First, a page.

Interview – Eliza Garnsey

This interview is part of a series of interviews with academics and practitioners at an early stage of their career. The interviews discuss current research and projects, as well as advice for other early career scholars.

Eliza Garnsey is a British Academy Postdoctoral Fellow in International Relations at the University of Cambridge and a Junior Research Fellow at Wolfson College Cambridge. She is currently an Honorary Associate at the Centre for International Security Studies. Eliza’s research focuses on art and visual culture in international relations and world politics, particularly in relation to human rights, transitional justice, and conflict. Her book, The Justice of Visual Art: Creative State-Building in Times of Political Transition, has recently been published by Cambridge University Press.

What (or who) prompted the most significant shifts in your thinking or encouraged you to pursue your area of research?

I’m thankful to have encountered many scholars who have encouraged me to pursue my research into International Relations and art. Most particularly, I’ve been incredibly fortunate to have worked with Duncan Bell as my PhD supervisor and postdoctoral mentor. His expert critique and infallible advice about academic life have been invaluable. In one of our first meetings, I remember him saying that I should “think big”. These simple words really sparked my imagination. Two weeks later I jumped on a plane to Venice, to research the biggest art exhibition in the world (the International Art Biennale). He also challenged and supported me to pursue my unorthodox ideas about images and writing styles; I wrote my thesis in the style of a three-act play, with a standalone volume of images as an extended visual essay.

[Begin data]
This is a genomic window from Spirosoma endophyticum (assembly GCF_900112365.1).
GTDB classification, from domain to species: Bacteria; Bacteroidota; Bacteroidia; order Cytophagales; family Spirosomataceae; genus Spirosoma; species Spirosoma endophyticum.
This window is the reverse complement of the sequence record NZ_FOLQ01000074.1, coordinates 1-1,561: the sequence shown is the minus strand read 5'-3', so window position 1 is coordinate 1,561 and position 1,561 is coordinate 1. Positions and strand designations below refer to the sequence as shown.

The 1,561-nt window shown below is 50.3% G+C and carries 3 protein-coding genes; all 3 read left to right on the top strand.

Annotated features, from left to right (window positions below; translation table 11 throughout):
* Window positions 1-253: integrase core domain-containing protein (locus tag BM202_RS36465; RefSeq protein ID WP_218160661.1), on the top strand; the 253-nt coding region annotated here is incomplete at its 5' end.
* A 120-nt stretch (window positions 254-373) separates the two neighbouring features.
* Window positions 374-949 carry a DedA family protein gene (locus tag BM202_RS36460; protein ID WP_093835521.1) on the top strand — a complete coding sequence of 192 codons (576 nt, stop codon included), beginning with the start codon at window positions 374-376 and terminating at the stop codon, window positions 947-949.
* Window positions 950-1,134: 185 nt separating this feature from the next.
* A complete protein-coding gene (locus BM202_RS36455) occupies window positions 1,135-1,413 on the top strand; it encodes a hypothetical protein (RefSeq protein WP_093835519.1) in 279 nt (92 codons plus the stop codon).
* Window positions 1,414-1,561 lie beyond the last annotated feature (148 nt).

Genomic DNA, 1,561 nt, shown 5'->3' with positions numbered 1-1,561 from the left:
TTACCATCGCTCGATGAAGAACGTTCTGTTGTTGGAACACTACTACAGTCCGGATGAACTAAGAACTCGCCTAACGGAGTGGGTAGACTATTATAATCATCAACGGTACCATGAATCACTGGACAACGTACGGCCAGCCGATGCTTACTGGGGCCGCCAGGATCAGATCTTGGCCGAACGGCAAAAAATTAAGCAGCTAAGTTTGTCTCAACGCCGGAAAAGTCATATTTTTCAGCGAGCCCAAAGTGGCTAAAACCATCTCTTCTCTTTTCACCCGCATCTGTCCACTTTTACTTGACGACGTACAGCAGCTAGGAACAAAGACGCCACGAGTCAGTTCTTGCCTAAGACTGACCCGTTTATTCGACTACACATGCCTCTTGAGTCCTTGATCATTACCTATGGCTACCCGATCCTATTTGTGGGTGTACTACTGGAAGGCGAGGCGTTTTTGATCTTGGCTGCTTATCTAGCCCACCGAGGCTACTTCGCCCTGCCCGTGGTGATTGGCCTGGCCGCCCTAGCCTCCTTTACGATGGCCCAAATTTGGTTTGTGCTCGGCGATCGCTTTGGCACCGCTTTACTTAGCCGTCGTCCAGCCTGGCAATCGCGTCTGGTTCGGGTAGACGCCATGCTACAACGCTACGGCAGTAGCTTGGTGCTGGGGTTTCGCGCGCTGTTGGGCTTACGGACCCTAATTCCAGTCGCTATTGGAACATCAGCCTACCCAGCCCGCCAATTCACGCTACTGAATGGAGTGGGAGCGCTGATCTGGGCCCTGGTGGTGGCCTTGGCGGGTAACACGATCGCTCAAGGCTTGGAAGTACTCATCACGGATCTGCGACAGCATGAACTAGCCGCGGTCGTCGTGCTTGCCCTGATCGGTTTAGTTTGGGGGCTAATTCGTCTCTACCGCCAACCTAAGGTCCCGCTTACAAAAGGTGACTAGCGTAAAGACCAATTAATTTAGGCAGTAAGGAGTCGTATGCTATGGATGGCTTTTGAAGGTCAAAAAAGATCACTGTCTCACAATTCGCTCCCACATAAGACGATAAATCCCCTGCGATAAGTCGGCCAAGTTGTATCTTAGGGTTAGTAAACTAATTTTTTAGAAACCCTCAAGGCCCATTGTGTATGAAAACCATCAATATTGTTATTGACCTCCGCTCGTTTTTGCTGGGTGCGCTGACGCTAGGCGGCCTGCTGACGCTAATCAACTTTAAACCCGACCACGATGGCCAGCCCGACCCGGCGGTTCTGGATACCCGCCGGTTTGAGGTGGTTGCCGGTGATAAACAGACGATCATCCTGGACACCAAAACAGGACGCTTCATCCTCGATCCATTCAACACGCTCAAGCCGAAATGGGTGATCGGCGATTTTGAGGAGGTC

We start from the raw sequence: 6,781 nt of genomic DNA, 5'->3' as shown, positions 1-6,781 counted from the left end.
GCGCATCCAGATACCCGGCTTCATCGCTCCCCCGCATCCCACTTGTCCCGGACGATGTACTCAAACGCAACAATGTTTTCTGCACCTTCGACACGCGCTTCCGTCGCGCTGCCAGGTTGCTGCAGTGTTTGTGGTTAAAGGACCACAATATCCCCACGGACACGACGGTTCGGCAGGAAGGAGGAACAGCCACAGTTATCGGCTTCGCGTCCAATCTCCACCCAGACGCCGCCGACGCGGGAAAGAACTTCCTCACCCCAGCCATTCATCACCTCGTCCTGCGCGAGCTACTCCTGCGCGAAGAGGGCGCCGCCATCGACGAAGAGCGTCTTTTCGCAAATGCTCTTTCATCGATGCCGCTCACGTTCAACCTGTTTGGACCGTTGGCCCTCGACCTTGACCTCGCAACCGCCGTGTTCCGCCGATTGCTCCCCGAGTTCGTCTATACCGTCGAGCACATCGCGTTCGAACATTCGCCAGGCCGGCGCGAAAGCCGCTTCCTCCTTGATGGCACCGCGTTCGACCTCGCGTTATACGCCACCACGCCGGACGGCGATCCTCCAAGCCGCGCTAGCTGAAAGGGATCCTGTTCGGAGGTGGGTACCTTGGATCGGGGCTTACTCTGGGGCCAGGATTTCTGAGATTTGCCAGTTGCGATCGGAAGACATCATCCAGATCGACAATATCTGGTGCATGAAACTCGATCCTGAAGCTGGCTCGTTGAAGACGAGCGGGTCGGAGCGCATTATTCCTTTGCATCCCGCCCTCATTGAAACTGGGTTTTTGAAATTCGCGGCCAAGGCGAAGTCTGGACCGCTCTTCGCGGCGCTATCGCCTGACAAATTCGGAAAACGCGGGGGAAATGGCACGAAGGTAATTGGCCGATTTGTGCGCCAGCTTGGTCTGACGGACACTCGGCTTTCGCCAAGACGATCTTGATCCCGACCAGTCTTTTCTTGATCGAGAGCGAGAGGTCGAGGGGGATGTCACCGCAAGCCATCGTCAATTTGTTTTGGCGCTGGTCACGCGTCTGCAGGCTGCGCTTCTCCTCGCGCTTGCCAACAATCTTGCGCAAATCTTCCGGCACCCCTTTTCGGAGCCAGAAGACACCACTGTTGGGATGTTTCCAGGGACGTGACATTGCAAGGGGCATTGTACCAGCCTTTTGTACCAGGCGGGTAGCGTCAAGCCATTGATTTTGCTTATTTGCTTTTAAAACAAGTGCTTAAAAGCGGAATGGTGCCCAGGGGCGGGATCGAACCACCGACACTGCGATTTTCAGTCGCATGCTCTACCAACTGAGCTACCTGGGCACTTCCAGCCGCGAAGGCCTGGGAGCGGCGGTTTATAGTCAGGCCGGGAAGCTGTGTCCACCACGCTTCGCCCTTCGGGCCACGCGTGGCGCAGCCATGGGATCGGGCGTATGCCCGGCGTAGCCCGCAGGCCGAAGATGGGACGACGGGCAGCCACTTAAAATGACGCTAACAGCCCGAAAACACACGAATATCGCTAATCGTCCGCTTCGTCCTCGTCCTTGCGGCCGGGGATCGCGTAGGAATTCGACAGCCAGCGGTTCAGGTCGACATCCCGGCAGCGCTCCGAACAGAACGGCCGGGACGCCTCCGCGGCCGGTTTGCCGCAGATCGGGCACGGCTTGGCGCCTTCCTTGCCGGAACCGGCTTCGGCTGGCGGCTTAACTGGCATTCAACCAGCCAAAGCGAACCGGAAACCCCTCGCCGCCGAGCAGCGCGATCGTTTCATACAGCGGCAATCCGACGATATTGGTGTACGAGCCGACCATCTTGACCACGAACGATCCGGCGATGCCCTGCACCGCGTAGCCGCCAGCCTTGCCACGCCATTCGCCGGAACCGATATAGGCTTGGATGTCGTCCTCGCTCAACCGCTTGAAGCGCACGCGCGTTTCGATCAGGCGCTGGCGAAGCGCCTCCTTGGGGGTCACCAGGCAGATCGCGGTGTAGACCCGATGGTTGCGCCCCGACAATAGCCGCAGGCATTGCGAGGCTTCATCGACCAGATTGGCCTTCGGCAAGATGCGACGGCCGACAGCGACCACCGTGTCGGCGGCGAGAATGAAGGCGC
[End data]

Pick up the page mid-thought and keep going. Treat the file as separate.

At the beginning of my research, during my masters year, I was introduced to the work of Roland Bleiker, Emma Hutchinson, and Rama Mani. The work of these scholars on visual politics, emotions, and art and post-conflict justice, enabled me to see the possibilities ahead and gave me the confidence to pursue my research, knowing that there was space for my thinking about art within IR.

How have discussions about the relationship between art and politics changed in political theory and International Relations?

Foremost, they’ve increased! For instance, when I wrote the literature review in the first year of my PhD, there were really only a handful of scholars working specifically on transitional justice and the arts. Over the course of my PhD the amount of literature on this topic proliferated and is continuing to do so (much to my delight). Despite the relative long-standing aesthetic turns in political theory and IR, art has often been perceived at best as an analogy of politics and at worst as a distraction from politics. But this is definitely changing. In broad terms, discussions about art and politics in political theory and IR have substantively shifted from considering art as a representation of politics to acknowledging art as a site and form of politics.

What role can art play in transitional justice?